Reading Altizer’s apocalyptic theology

November 18, 2021

From the November-December 2021 issue of News & Letters

by Lew Finzel and Ron Kelch

“Is apocalypse finally understandable by all of us, and even if we cannot imagine or understand an absolute apocalypse, can we know it as the most ultimate gift, even if thereby it actually terrifies us? Although many can respond to the promise of apocalypse with an ecstatic joy, others and perhaps the wisest among us can only respond with genuine dread, and historically apocalyptic enactments are commonly destructive, even if they have been ultimately creative in our greatest revolutions. And this is the supreme challenge of apocalypse, those ultimate revolutions, which apocalypse alone make possible, revolutions seemingly impossible today, but so, too, did they appear to be impossible when they first occurred.”

 The above is the conclusion of Satan and Apocalypse (SUNY, 2017) by the renowned “Death of God” theologian Thomas J.J. Altizer. As we were discussing his latest work, which appeared after he was 90 years of age, Altizer (1927-2018) died on Nov. 27. He made quite a splash when Time magazine explored his work in 1966 with the question “Is God Dead?” on the cover. Lew discovered The Gospel of Christian Atheism in a used book store and bought it due to his interest in the works of Blake and Nietzsche, both of whom are featured in all of Altizer’s work. A third thinker, Hegel, was someone Lew hadn’t looked into at all. Altizer became a first conscious exposure to Hegel’s dialectic.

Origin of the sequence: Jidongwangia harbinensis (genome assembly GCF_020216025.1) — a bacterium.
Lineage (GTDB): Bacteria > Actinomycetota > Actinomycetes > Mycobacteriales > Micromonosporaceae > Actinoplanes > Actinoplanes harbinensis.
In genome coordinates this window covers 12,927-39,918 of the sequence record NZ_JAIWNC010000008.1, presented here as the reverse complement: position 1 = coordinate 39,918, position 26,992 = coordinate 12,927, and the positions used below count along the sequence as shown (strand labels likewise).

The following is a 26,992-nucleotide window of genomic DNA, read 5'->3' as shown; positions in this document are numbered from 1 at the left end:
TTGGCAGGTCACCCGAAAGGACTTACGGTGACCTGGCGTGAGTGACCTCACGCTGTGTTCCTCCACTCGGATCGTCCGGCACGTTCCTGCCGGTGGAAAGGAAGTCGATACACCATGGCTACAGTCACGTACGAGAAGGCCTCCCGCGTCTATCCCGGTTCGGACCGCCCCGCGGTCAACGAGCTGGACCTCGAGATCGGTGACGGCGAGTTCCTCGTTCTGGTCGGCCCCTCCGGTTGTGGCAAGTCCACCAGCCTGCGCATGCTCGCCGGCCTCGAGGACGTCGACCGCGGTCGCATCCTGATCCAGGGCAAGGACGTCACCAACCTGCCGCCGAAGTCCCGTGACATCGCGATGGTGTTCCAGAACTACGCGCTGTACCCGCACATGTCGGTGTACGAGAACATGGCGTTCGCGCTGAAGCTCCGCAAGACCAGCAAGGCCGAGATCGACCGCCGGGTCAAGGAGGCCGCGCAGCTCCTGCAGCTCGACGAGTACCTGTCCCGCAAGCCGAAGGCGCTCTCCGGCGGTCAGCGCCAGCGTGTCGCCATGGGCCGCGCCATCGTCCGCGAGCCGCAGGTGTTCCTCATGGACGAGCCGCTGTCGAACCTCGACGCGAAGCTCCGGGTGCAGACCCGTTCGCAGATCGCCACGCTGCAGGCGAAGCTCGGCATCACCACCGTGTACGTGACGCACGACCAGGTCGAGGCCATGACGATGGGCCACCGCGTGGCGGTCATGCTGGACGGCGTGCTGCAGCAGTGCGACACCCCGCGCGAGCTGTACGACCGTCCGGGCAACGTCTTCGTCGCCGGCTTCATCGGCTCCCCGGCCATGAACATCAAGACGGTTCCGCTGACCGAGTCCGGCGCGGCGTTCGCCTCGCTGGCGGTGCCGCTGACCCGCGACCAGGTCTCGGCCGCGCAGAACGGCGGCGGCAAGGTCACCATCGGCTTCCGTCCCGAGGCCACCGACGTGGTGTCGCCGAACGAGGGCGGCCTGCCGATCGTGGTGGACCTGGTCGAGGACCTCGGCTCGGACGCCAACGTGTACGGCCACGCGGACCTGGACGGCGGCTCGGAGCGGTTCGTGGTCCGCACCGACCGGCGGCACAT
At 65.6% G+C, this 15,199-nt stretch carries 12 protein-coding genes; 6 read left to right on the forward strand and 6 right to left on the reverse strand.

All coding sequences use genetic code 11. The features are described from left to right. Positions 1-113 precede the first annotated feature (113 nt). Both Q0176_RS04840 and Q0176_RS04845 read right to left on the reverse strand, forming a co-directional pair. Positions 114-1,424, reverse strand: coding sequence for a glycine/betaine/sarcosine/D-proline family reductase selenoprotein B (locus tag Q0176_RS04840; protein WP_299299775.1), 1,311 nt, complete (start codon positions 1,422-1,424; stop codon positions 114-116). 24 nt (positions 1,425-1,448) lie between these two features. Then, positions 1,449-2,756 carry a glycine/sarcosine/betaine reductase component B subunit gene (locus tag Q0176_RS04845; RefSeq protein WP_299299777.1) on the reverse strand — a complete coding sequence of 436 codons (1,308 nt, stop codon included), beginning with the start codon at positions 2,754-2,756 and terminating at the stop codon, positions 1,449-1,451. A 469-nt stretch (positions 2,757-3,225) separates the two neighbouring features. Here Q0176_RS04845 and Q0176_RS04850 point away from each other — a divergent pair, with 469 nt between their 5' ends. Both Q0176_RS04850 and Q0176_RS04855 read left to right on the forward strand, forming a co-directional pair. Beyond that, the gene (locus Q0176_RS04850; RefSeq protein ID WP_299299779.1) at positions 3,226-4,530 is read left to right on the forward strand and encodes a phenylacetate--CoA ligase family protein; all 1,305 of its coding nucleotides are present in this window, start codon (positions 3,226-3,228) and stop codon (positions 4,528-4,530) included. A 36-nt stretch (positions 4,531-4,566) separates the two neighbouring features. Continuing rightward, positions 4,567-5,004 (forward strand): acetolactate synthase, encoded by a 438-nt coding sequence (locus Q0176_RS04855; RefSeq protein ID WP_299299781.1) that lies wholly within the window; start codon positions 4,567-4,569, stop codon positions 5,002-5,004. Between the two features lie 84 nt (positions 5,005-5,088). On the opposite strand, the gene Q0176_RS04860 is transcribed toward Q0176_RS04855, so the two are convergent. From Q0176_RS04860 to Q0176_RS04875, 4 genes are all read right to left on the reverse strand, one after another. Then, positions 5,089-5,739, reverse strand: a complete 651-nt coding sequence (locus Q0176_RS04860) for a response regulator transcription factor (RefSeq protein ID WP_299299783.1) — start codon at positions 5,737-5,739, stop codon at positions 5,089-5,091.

Satan and Apocalypse reveals the intersection between the death of God in Blake and Hegel, between Blake’s revolutionary vision and Hegel’s dialectic of Manifest Religion. In that section of Hegel’s Phenomenology of Spirit, the religious community is a two-fold, self-contradictory spirit. The social individual in Manifest Religion is still bound to picture-thinking–God taking human form, reconciling with “evil” by taking on humanity’s sins.

Picture thinking, in which Spirit is resurrected through God’s corporeal existence and death, cannot face the necessity of evil. It is totally selfless and “good.” The resulting “Holy Spirit” is as well an absolute Being with no “other,” a self-consciousness of pure thinking, which recognizes the divine as a thought manifested in the community. It is self-centered and “evil.” Good and evil are different but at the same time identical as moments of the same spirit. Their identity and difference can only be transcended through spirit as the movement of the concept, which is incomprehensible to picture-thinking.